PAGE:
Unfortunately as I just mentioned, the gap expanded when volumes fell even faster in the first quarter from year-end. Total worldwide equipment rental revenues was down 32%, or 28% when you exclude unfavorable currency effects on a same store basis, excluding currency adjustments, revenue declined 24%.

Despite this, cost savings actions like consolidating locations, merging back office operations, and reducing headcount and wages supported a 40% corporate EBITDA margin, a level we expect to maintain or even improve throughout the year. In the first quarter we closed a net 5% of our equipment rental facilities to reduce fixed costs and brought our staffing levels down commensurate with shrinking equipment rental demand.

It goes without saying that operational cost reductions alone are not sufficient in today's business climate to achieve profit objectives. At Hertz on slide 12 we're taking a balanced approach that includes actions to improve pricing, generate new sales growth and elevate customer satisfaction.

We've told you about our new car sharing program, Connect by Hertz, which was launched in December. We've increased membership significantly since then by building awareness through urban consumers through low cost marketing initiatives. We're also continuing to sign academic and corporate accounts to the program, like Marriott Hotels' Maryland headquarters, and we've just agreed to pilot a car sharing program with IBM in Germany.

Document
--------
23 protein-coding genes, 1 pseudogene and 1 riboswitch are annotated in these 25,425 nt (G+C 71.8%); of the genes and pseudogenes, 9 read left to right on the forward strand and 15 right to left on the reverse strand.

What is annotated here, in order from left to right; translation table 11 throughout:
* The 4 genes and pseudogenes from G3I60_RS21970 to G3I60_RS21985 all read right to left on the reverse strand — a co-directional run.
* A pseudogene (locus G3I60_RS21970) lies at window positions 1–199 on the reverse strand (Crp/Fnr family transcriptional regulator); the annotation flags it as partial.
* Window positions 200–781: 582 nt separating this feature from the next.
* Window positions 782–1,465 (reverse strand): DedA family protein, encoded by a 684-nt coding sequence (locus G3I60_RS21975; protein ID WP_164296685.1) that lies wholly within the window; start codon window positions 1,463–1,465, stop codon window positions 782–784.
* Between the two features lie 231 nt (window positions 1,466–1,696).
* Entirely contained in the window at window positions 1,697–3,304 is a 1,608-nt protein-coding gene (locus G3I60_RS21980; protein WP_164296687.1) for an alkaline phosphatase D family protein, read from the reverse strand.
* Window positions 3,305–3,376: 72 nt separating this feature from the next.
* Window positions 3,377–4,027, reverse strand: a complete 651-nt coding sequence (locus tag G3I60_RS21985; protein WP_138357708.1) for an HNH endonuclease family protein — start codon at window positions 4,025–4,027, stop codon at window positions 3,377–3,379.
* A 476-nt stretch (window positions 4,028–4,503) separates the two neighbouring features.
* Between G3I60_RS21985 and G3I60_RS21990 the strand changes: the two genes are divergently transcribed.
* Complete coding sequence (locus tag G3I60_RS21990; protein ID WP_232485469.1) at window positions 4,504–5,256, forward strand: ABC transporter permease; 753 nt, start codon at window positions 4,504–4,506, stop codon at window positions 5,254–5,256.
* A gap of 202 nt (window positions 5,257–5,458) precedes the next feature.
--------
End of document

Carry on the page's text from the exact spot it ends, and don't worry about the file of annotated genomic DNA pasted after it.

Another concept that's getting traction is multi-month and monthly leasing programs which are particularly timely in this environment. Consumers who are coming off an OEM lease who are looking for a more flexible arrangement with no material cash payment and without a multi-year contract are finding our monthly leasing program the most economic alternative. Monthly and multi-month rentals comprised 10% of our first quarter 2009 worldwide car rental volume.

Our pre-paid discount rental program is providing an attractive option for value conscious consumers. The pre-paid program generated more than $10 million in revenue in the first quarter and is being expanded from the top 30 markets currently in all U.S. airports by year end. So we're going to go from the top 30 to all U.S. airports by year end.

We won a net addition of almost 60 new car rental accounts during the first quarter on a global basis and in the off-airport segment, we are a recognized supplier at 84 insurance companies and a preferred supplier at 101 insurance companies. Combined we are a recognized or preferred supplier at 185 of the 209 largest auto insurance companies in the United States. These accounts are supported by our continued growth in the domestic off airport locations which now represents 24% of our total U.S. Rent-a-car revenue.